Hartley Trial Day 3: Motorcyclist Accused in Elko New Market Hit-and-Run Takes the Stand

February 10, 2017 05:45 AM

The man accused of hitting and killing a National Guard soldier with his motorcycle took the stand in his own defense Thursday.

Matthew Hartley, 34, didn't deny that he left the scene of a September deadly crash. He said he picked up his bike and rode off because he "didn't know he hit anyone."

Prosecutors say Hartley killed Army Specialist Mollie Mahowald in a hit-and-run.

Advertisement – Content Continues Below

On Thursday afternoon, Hartley took the stand to tell his side of the story and answer questions from his defense attorney Robert Miller.

He testified that he was not drunk and had not consumed any alcohol the night of Sept. 24. He told the jury he was at a bar in Elko New Market with several friends until right around closing time.

Hartley told the jury he was driving his motorcycle down a dark, dirt road when he watched Mahowald, "take four or five steps toward the middle of the road." Hartley said then he crashed.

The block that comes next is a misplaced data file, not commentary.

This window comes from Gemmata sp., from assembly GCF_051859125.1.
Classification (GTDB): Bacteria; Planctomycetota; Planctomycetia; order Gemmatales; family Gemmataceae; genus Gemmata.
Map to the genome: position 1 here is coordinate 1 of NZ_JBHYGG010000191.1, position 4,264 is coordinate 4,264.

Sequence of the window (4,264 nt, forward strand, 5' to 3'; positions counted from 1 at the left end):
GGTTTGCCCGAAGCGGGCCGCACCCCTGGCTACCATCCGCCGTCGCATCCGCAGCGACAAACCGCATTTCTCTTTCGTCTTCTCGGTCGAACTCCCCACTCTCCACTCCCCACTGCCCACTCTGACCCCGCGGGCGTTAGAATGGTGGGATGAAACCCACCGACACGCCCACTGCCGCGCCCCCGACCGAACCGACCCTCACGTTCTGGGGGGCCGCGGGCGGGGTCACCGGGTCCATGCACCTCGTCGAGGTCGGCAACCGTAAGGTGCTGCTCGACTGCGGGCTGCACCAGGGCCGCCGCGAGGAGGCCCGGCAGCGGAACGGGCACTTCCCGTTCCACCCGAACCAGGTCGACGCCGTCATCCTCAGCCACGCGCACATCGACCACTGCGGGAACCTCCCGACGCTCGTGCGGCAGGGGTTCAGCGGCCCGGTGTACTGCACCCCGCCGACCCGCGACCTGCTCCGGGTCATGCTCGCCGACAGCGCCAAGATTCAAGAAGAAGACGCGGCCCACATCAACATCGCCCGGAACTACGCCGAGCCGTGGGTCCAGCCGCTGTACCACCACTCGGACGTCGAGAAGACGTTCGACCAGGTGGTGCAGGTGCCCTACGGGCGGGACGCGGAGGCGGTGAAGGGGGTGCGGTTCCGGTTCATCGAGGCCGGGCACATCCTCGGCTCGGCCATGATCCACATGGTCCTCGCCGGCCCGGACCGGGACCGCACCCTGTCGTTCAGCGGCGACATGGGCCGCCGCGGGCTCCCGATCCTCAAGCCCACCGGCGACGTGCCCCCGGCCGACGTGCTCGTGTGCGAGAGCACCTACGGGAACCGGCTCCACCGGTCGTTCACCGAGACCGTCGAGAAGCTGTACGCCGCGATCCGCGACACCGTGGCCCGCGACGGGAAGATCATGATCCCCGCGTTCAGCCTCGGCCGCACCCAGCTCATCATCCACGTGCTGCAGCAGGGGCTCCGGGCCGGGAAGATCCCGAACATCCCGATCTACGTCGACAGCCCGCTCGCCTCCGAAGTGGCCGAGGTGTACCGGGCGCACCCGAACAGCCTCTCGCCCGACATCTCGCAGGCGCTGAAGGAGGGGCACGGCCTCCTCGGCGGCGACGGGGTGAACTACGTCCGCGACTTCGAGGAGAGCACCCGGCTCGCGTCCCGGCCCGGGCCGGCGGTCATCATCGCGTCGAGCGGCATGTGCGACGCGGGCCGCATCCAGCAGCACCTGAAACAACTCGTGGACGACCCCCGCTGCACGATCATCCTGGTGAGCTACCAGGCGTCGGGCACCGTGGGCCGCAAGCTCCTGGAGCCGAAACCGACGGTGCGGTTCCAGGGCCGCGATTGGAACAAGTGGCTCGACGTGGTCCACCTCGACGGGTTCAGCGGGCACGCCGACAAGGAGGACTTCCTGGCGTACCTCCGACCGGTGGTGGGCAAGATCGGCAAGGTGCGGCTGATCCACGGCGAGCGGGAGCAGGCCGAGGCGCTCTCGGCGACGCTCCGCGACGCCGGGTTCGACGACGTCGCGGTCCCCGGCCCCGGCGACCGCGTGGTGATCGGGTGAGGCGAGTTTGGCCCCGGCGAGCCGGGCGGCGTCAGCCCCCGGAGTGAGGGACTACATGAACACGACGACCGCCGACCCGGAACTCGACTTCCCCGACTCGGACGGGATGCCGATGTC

He told the jury he didn't realize he hit anyone, so he picked up his bike and rode off. He later testified that he put his damaged motorcycle "near some bushes" on the property of a friends' home where he had be staying.

Hartley got emotional when speaking about the moments he learned that Mahowald was hit and killed. He said he called and told his parents that he didn't know what happened, but that they urged him to "turn himself in."

His testimony followed several expert witnesses from the prosecution, including the medical examiner who performed the autopsy on Mahowald and the Minnesota State Patrol lieutenant who conducted the crash reconstruction.

Lt. Chad Koehler said the evidence at the scene included a large mark in the dirt road on the left hand side, followed by scratches. He concluded those marks were from a motorcycle hitting the road and sliding.

On Wednesday, witnesses for the state testified that Hartley was acting drunk and was driving his motorcycle on the wrong side of the road.

RELATED: Hartley Trial Day 2: Prosecutors Bring More Witnesses to the Stand

Hartley's attorneys said there's little scientific evidence to prove that.


Kirsten Swanson and Rebecca Omastiak

Copyright 2017 - KSTP-TV, LLC A Hubbard Broadcasting Company


City Council Considers BYOB to a Minneapolis Park

New reward to find hit and run driver who killed Barbara Mahigel

Family of Hit-and-Run Victim Hopeful New Reward Will Lead to Arrest

Minnesota Plans to Update Emergency Alert System

Orlando Ramos

Candidate for Saint Paul Schools Superintendent Drops Out

Gov. Dayton Proposes $175 Million for Pre-K in Minnesota

Sour Grapes? Minnesota Wineries Sue State, Hoping to Overturn Law